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Vaccine. 2002 Jan 31;20(9-10):1425-8.

Varicella seroprevalence in a random sample of the Turkish population.

Author information

1
Pediatric Infectious Disease Unit, Department of Pediatrics, Faculty of Medicine, Hacettepe University, 06100, Ankara, Turkey.

Abstract

Chicken pox highly contagious and common throughout the world, is an infectious disease caused by varicella zoster virus (VZV). This study was conducted to determine the seroprevalence of VZV in a population under age 30 and to identify the relationship of VZV seroprevalence and several characteristics of the study subjects in nine provinces of Turkey. The sampling method of 30 clusters recommended for field studies was used for selecting subjects of a pre-determined number in the rural and urban areas in each province. For this, a total of 60 groups, 30 clusters in the rural and 30 in the urban areas were determined. It was planned that a total of 4800 subjects, including 600 subjects from five big provinces (Istanbul, Ankara, Izmir, Adana, Diyarbakir) and 450 subjects from the remaining smaller provinces (Samsun, Erzurum, Trabzon, Edirne), be included in the study. ELISA method was used to examine the blood samples for VZV seropositivity. Positive VZV seroprevalence was detected in 77.8% of 4387 subjects under age 30 in nine provinces of Turkey. There was no difference in seroprevalence rate between rural and urban areas. Seroprevalence was found to be 79.0% in urban areas and 76.3% in rural areas. Seroprevalence increased with age. Seroprevalence was 20% at the age of 1 year, subsequently increased to 40% at the age of 4 years, 60% at the age 6 years, 80% at the age of 8 years, 85% at the age of 10 years, and then remained at 85-90% in subjects over the age of 10 years. In order to develop vaccination protocols and take appropriate preventive health care measures against diseases in different countries, it is very important to know the seroprevalence of any disease for an individual country.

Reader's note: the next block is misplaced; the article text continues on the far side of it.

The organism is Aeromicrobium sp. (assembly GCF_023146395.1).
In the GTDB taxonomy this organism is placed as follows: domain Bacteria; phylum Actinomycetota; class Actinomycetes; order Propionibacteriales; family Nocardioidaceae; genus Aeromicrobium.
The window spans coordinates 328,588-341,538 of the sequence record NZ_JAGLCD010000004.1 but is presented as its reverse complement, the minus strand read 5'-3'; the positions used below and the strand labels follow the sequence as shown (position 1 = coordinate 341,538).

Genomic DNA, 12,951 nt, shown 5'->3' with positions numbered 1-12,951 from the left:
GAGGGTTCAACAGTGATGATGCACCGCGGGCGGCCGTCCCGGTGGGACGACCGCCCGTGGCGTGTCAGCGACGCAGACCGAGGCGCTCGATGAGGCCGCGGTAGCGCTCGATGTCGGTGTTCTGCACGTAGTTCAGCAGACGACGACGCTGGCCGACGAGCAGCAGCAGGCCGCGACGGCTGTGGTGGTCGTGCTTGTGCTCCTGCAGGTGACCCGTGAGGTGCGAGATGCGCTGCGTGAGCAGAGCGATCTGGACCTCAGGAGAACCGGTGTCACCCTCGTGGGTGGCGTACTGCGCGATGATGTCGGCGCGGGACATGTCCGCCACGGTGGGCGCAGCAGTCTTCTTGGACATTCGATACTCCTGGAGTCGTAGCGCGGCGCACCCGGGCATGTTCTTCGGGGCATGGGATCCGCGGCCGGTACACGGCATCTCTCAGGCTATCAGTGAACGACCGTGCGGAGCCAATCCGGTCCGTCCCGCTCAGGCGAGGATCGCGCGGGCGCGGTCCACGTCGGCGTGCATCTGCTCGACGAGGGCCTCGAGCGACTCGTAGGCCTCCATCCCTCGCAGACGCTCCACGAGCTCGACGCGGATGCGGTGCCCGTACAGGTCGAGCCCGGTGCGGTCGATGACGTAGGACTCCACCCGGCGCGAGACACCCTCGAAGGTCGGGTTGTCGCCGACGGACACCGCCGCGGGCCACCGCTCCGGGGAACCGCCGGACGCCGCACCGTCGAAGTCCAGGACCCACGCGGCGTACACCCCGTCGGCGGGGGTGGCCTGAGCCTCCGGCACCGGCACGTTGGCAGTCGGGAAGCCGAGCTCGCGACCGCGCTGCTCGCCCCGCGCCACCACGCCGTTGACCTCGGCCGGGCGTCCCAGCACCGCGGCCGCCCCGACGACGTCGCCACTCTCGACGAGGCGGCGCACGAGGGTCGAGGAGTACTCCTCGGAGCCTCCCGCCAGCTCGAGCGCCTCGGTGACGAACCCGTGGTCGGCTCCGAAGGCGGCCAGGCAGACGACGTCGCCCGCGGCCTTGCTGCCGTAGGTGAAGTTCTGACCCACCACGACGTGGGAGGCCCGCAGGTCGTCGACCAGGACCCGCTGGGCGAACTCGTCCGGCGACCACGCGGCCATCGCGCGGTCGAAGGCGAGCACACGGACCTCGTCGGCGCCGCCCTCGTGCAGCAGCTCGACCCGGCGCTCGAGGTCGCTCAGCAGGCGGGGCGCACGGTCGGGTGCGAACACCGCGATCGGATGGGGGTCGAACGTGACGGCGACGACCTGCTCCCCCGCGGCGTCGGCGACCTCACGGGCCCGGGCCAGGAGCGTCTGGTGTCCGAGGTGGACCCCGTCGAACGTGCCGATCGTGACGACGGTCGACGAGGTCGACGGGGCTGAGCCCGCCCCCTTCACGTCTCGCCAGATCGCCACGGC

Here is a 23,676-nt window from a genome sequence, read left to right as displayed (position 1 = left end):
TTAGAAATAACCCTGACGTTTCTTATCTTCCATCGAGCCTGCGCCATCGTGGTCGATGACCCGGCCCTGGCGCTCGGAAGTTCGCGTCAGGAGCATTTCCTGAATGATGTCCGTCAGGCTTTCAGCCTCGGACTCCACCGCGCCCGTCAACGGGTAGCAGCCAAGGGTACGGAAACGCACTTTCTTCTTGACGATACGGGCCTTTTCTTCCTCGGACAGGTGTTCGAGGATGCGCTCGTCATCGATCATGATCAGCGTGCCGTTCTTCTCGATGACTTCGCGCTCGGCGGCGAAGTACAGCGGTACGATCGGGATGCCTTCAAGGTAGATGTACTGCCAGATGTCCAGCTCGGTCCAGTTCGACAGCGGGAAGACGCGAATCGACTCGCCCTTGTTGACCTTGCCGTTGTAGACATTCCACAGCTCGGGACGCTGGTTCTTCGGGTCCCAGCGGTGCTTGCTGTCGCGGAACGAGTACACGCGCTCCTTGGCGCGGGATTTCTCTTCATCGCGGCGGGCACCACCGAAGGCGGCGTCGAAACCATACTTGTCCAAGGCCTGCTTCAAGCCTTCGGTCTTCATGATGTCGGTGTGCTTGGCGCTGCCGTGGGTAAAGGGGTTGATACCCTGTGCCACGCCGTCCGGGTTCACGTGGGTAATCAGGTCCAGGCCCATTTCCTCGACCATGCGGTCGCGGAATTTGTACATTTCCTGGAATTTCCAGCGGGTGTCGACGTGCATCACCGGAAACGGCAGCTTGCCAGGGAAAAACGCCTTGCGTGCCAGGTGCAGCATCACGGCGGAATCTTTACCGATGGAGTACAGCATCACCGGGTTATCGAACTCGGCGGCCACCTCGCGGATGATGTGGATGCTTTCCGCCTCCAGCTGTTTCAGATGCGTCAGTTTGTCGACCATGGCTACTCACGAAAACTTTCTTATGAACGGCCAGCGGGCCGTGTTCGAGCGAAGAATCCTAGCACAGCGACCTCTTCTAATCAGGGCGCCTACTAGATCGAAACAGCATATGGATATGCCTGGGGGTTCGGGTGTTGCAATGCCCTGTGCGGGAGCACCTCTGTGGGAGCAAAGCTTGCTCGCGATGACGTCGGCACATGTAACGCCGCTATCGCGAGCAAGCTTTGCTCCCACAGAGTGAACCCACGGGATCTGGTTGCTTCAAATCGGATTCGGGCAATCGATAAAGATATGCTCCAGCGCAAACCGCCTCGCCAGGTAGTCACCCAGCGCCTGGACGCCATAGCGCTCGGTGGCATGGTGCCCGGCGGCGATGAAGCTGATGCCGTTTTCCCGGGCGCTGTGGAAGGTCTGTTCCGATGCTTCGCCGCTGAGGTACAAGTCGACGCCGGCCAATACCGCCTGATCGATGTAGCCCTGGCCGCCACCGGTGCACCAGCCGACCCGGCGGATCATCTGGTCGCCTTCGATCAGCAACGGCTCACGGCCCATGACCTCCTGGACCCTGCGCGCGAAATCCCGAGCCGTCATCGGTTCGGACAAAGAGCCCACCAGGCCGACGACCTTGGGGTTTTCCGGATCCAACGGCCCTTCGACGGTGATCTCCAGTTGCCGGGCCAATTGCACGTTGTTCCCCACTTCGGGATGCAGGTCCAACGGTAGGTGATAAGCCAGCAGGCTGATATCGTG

PMID:
11818162
DOI:
10.1016/s0264-410x(01)00459-5
[Indexed for MEDLINE]

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